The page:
Now I thought about waiting another 3-4 days or at least until my ahr and Hx stopped dropping but it getting near the end of the month and I found that putting stuff in the monthly drive report never seems to get noticed plus I have some spare time right now (which is rare but should be more plentiful within the next 6 weeks or so as work winds down for the holidays)  but I may well be back next week in a panic when my LEAF shoots below 95% or something... or not!


  1. Sorry for my ignorance, but what does GID and Hx mean?
    I currently drive a 2015 e-Golf with the lease expiring next April, so I'm very interested in the 2018 Leaf. When you L2 charge, do you limit the max SOC to 90%? Thanks!

    1. Both are "coined" terms. Gary Giddings an early LEAF pioneer created a kit that decoded CANBUS info and one of the parameters he found was a numerical value for the battery capacity that did not correspond to any known scale and had a value of 80 watt hours (later changed by many to 77.5 watt hours) so for lack of a better name, someone came up with the term GID to honor Gary's work. This was the predecessor to LEAF Spy.

      Hx is a term that came from LEAF Spy development and is another measure of health. Some feel its tracking internal resistance and is closely related to SOH (state of health)

      When I charge its almost always overnight to 100%. My driving needs don't really allow me to "leave some battery at home"

  2. Purchased my 2014 Leaf SV CPO (no QC) in April with 8,700 miles for for $9.8k. I've kept details stats on the battery (see link below). At purchase LeafSpy showed 100% SOH and Hx of 104.28%. In the next 3 months my numbers dropped to the low 90's SOH and Hx.

    M-F I drive very little, working 4 miles from work. But I do try and drive the Leaf as much as possible, mostly like a grandpa, until I ran into a guy on Facebook who has a 13 Leaf with around 43K and all 12 bars.

    Basically he said driving slowly was killing my battery. Having nothing to lose I began experimenting. When the battery gets in the low 90's it will let me juice the pack with pulse driving. B & ECO mode. Pulse up to 4-5 bubbles and let the car coast region for a few seconds. Keep doing this from a full charge (will not work until the pack has room to regenerate) to 32% SOC.

    Last night I was able to make a "pulse" run and take my pack back to 99% SOH until I hit 32%. That number will drop back all week until I can make another run to boost it. What do I have to lose? Maybe my Leaf would have settled at 92% SOH and Hx, but who knows? At the price I paid for the car in 4-5 years I could buy a new pack and still be about $15K in total cost. That's still little money for a lot of car and driving.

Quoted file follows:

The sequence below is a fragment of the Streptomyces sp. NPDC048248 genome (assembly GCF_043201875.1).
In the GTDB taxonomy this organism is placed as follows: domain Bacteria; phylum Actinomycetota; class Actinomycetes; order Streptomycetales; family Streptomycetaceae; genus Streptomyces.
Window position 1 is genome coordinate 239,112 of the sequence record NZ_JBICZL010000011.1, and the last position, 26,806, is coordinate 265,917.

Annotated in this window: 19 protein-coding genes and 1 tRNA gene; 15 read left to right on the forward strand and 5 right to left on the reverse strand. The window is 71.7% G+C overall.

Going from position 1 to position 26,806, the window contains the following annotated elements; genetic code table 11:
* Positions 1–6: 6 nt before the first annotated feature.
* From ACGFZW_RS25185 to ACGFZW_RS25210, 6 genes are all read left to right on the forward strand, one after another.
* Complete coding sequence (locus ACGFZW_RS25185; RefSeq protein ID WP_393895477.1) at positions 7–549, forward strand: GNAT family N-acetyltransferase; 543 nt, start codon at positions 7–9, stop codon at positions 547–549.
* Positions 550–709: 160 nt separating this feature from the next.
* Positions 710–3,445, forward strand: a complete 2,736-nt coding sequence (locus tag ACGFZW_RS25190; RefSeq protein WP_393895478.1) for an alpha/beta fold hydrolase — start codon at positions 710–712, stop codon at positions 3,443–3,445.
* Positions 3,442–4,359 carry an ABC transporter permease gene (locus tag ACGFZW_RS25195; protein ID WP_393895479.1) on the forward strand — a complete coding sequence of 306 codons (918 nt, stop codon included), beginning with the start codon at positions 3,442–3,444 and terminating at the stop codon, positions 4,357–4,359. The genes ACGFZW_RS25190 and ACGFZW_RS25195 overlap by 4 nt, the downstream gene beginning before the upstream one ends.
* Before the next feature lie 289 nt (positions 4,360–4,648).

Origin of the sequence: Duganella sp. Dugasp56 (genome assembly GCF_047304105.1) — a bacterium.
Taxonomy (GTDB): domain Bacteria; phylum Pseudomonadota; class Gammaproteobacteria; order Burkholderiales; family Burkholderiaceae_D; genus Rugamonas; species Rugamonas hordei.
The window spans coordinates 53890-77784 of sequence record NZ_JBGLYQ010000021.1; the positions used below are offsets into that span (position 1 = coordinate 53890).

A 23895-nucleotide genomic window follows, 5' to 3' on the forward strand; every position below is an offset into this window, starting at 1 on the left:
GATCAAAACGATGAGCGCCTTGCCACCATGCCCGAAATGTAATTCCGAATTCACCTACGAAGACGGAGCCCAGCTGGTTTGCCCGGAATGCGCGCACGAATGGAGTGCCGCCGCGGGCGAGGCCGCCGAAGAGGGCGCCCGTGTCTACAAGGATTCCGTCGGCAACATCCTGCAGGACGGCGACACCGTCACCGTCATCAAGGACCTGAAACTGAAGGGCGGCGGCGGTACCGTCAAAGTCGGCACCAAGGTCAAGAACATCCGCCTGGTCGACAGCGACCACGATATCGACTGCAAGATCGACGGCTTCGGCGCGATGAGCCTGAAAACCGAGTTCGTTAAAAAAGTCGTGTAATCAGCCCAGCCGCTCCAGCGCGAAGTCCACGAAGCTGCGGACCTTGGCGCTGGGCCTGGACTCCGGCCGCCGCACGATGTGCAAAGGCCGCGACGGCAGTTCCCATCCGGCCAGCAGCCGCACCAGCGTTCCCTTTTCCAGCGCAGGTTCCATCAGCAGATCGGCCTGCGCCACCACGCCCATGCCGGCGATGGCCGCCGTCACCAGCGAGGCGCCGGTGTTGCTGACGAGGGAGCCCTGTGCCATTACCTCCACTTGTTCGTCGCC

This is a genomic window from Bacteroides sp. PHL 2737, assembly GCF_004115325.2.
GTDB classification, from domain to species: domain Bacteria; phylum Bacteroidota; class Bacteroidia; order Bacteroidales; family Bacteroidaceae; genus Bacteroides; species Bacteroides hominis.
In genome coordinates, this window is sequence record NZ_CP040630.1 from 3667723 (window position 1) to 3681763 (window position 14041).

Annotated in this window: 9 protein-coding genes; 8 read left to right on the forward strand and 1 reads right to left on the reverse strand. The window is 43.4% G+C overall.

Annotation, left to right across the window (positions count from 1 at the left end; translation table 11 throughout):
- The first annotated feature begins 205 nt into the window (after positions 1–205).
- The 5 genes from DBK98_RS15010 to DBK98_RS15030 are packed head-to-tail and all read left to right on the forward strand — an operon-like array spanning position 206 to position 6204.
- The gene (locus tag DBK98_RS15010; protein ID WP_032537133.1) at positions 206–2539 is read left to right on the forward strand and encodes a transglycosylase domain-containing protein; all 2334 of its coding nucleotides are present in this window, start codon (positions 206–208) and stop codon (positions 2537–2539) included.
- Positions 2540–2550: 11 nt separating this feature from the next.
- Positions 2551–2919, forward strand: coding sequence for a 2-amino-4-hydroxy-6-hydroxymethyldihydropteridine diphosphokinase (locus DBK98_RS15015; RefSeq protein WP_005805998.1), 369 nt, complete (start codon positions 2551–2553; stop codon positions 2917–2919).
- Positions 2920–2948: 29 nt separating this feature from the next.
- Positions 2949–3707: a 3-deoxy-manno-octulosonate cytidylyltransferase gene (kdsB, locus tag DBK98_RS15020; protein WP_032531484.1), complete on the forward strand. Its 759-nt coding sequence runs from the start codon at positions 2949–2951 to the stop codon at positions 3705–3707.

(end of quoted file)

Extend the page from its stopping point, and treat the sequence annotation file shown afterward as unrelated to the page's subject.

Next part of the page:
Here are my stats:

    1. Driving slowly does not kill your battery. In fact, it likely will allow your pack to last longer. What you are more likely seeing is a recalibration of the BMS (battery management system) It would appear that for some unknown reason, the BMS loses count and the true capacity but recalibrates its numbers (or relearns the pack) when you get into several cycles where you charge to full and discharge to relatively low SOC (under 30% or thereabouts)

      Your power/regen cycling is causing way more power to flow in and out of your pack and I don't think that is a good idea. What you are doing is increasing your cycle count with minimal benefits.

      The only real thing you can do is simply track your numbers and keep tabs on trends. Graph your data and look at graphs covering a month, 3, 6 12 months, etc. This will also give you a truer picture. The reality is we put way too much into random ups and downs and its our nature to figure out why it happened and create a cause/effect solution which is nice, don't get me wrong. Data is great but sometimes there is simply nothing there.

    2. I have a 30kw Leaf showing 86% SOH after buying it used with a Leafspy report showing 93%. We drive it about 10 miles per day, very light usage. Would driving it harder actually be good for the battery or just for our SOH number/BMS estimate?

    3. HappyFunBall; With your low level of driving, I would just do what you are doing but NEVER charge over 70% SOC. With your very modest need, there is no reason to risk accelerating degradation.

      On days when you need to make the longer trip of say at least 50 miles round trip. Then you can charge to full but its important to minimize the time at high SOC as much as possible especially during warm weather.

  3. I want to degrade my battery so that I can get a free replacement from Nissan's warranty. If I run it down to close to 0 regularly and leave it there and then go to 100 and leave it there how long before I can get down to the 8 bars or less that I need for the warranty to kick in?

    1. No real way to answer that. Degradation has many components and the fastest way to degrade pack is Time plus heat plus High SOC. So the more of the 3 you have, the faster the loss.

      Now you have to keep in mind that Nissan will void the warranty if it detects abuse but in most cases, if you live in a hot climate there is little they can do.

      For more;